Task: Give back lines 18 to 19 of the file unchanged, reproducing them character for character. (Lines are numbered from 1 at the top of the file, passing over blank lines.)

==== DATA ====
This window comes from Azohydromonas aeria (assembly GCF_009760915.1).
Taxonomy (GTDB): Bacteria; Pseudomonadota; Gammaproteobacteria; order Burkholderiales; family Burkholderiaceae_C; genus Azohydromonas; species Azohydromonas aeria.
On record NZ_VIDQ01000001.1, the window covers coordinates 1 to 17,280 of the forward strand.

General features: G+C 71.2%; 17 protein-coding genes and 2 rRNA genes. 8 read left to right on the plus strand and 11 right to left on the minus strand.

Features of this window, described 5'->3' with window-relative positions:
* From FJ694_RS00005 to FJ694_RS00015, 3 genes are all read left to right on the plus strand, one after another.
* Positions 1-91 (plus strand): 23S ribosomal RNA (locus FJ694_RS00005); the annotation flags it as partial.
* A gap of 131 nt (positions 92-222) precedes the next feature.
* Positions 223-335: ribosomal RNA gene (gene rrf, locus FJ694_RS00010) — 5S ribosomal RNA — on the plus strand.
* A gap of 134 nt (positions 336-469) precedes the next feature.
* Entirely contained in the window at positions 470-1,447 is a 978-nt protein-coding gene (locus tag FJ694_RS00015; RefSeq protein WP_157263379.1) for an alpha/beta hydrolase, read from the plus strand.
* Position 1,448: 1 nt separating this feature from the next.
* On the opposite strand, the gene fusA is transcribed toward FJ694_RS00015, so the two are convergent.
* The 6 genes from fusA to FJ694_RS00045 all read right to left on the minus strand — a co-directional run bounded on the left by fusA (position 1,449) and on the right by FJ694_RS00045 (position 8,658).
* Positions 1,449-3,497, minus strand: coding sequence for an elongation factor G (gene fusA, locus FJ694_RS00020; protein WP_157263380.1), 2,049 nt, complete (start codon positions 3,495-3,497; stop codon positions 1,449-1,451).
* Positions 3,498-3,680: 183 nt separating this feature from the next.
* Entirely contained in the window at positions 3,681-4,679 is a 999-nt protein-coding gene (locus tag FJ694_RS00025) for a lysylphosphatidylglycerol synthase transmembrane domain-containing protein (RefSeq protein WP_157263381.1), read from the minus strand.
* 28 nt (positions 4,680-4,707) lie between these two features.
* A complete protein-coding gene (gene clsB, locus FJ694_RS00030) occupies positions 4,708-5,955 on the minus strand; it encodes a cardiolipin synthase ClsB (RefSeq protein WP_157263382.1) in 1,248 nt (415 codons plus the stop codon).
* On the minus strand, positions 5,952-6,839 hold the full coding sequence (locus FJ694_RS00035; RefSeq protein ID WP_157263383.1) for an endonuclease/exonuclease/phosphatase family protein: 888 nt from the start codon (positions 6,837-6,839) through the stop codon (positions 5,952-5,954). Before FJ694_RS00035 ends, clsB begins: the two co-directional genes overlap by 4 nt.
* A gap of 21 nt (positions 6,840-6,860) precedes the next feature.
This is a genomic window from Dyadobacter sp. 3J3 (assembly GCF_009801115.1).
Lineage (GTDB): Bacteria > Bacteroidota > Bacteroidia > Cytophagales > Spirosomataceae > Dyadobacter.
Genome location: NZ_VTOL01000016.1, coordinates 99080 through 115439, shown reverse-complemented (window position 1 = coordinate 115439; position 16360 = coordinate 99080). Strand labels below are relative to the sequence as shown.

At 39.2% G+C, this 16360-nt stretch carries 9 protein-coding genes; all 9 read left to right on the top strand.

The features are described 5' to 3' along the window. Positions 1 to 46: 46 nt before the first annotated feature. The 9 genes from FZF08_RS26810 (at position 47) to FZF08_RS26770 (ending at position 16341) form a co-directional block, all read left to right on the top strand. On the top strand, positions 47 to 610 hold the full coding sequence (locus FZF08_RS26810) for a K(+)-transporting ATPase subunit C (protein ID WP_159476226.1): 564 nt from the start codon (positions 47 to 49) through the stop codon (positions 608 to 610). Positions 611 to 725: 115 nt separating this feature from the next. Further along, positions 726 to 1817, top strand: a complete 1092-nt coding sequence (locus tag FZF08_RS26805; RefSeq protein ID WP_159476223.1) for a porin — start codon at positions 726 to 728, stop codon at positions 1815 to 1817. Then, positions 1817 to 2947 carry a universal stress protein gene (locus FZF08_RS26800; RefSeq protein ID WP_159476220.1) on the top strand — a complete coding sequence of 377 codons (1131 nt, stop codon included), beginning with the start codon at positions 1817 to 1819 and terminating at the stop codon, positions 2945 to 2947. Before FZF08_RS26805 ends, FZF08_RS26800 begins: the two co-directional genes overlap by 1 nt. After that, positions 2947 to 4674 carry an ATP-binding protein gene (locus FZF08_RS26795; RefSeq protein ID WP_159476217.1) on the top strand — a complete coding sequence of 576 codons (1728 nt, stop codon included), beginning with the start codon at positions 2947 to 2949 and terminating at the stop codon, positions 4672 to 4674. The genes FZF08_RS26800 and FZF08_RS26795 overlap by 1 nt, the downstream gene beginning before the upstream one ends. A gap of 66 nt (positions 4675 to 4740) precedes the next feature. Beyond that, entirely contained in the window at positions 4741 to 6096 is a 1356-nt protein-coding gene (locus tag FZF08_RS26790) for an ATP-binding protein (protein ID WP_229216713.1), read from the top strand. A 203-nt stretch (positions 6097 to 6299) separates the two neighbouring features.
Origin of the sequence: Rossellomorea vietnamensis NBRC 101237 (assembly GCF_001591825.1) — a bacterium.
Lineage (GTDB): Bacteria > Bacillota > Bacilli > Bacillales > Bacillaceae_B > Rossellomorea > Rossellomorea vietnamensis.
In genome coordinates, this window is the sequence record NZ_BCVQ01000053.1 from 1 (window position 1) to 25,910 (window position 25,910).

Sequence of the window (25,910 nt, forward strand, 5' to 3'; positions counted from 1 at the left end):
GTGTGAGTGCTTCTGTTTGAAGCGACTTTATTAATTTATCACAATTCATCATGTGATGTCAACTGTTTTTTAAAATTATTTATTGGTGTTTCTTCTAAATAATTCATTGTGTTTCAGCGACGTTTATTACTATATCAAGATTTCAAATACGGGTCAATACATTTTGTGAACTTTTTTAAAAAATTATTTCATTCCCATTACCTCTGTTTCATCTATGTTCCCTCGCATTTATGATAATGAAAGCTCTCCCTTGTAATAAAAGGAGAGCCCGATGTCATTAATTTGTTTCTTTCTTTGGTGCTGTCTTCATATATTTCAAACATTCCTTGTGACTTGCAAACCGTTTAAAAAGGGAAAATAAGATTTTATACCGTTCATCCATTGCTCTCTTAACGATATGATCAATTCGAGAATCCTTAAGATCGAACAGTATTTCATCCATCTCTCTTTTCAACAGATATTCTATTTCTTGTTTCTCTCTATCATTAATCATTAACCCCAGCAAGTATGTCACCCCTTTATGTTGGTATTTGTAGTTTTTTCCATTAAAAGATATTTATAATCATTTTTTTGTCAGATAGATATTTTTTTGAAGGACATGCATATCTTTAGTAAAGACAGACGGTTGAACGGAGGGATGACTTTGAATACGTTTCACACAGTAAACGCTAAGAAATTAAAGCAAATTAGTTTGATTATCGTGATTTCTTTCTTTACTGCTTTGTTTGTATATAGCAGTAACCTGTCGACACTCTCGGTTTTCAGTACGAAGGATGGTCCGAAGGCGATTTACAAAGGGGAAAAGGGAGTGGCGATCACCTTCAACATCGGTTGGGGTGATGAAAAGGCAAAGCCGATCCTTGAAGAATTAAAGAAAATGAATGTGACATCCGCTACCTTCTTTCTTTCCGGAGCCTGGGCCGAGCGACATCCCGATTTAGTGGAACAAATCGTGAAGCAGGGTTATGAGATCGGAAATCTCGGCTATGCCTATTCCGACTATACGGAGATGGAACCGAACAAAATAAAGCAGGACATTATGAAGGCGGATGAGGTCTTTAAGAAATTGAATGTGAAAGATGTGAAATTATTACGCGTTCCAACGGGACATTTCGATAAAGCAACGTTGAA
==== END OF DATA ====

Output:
* 28 nt (positions 4,680-4,707) lie between these two features.
* A complete protein-coding gene (gene clsB, locus FJ694_RS00030) occupies positions 4,708-5,955 on the minus strand; it encodes a cardiolipin synthase ClsB (RefSeq protein WP_157263382.1) in 1,248 nt (415 codons plus the stop codon).